Confirming. The admin shares are "Everyone, Full" by default on W7, just tested that. It doesn't matter for the local machine, but on remote machines those shares are filtered by default (the HKEY_LOCAL_MACHINE\SOFTWARE\Microsoft\Windows\CurrentVersion\policies\system\LocalAccountTokenFilterPolicy key is responsible for that), so no harm.
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Steve KnightIT ConsultancyAuthor Commented:
Trouble is it does matter when you are also hiding the C drive!
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QlemoDeveloperCommented:
Ooops. Then you'll have to redefine c$ ...
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Steve KnightIT ConsultancyAuthor Commented:
Stumbled across another issue the same:

http://www.networksteve.com/windows/topic.php/c$_access_to_localhost_as_a_standard_user/?TopicId=52862&Posts=10

So looks like have to live with it.... pointless being able to hide C drive then frankly!

May be able to delete the C$ share and create another one I suppose during startup:

net share c$ /delete
net share c$=c:\ /grant:administrators,FULL /cache:none /remark:"Manually shared"

Any other ideas?

Steve
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Darr247Commented:
Don't recreate the same c$... name it something else besides that administrative share name.

Then, run your net share c$ /delete command at every reboot, because the computer will recreate it.
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Steve KnightIT ConsultancyAuthor Commented:
Works OK actually like that having pushed it to an OU for testing.  Will see how that goes and leave this open for a little while in case anyone else has any bright ideas.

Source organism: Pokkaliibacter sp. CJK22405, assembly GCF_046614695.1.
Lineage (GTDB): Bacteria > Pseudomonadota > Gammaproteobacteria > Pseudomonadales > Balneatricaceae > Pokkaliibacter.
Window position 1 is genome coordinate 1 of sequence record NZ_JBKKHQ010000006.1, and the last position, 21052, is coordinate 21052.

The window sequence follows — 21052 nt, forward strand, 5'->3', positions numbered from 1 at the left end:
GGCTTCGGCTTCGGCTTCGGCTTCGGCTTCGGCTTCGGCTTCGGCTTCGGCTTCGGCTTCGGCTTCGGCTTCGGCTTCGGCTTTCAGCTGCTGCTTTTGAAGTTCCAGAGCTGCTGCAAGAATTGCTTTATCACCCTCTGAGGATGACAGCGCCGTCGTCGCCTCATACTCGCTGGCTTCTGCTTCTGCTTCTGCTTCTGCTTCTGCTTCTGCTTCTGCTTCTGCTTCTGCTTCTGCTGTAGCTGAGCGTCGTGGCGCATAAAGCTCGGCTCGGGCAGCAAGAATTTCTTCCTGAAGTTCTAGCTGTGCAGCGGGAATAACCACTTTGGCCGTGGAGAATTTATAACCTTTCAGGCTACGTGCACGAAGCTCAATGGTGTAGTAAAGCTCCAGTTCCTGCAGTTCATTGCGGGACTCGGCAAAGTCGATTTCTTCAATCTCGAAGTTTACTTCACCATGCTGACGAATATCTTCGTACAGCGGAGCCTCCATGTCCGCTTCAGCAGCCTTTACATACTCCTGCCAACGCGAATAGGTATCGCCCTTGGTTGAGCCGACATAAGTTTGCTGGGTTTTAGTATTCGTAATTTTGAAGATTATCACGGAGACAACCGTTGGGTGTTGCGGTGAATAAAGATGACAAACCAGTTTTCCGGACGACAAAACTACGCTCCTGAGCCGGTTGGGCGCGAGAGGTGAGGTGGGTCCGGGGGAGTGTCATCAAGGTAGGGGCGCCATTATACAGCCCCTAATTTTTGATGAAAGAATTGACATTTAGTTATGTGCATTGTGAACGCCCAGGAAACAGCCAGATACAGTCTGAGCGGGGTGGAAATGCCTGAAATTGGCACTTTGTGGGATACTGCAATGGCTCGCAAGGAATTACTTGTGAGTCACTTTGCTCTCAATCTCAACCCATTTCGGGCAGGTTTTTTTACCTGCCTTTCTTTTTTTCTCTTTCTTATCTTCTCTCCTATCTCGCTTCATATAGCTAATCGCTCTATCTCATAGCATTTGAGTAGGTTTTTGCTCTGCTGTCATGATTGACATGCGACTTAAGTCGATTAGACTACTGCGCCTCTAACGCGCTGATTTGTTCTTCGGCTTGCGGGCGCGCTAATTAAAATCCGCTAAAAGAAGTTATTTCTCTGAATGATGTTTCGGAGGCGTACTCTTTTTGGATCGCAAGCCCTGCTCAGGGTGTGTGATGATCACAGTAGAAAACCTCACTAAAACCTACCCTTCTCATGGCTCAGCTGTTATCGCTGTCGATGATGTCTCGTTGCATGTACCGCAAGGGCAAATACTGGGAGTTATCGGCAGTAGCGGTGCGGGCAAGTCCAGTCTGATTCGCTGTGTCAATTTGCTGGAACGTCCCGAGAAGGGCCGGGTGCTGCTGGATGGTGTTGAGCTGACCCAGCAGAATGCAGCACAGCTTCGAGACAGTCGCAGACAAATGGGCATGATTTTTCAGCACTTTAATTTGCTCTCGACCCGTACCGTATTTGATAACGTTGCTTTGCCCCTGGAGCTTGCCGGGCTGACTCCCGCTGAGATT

thanks

Steve
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QlemoDeveloperCommented:
Besides switching off AutoAdminShares, and recreate manually as necessary, I don't have any idea.
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McKnifeCommented:
May I ask what you are planning to do? Hiding c: does not prevent them from accessing it. Even the GPO "prevent access to these drives..." does only work in explorer. It does NOT keep them from using any other file-open-dialogue of programs that don't use explorer (like total commander for example) to access c: - So the measure is pointless in the first place.
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Steve KnightIT ConsultancyAuthor Commented:
Not my company or decision and I know there are various ways of getting to see and access the files on c: drive, though being able to connect to c$ is a bit of a gaping flaw.  When users are blocked from command prompt, c drive and the like.

The reasons are mainly to stop people deciding to use the c: drive for storing data which is then subsequently lost when machines fail, get lost or stolen etc. and instead keep to offline files from home drives etc.

There are arguments both ways as always, much like whether to keep mailboxes and home drives with tiny quotas and force people to archive data off all the time, a free-for-all or something inbetween.

In this case I was hoping their was another policy I had missed that stopped this access but since there isn't will have to work around it or leave it as is.

thanks for interest

Steve
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McKnifeCommented:
I see. By default, users may create folders on the root of c: - stop that using adjusted NTFS permissions for "this folder only", this alone helps a little.
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CHI-LTDCommented:
looks like the problem is that everyone group has access to every share (clients and servers!).  Its showing this in our 3rd party management program, but in MMC - computermgt its not showing it..

going to check GPO..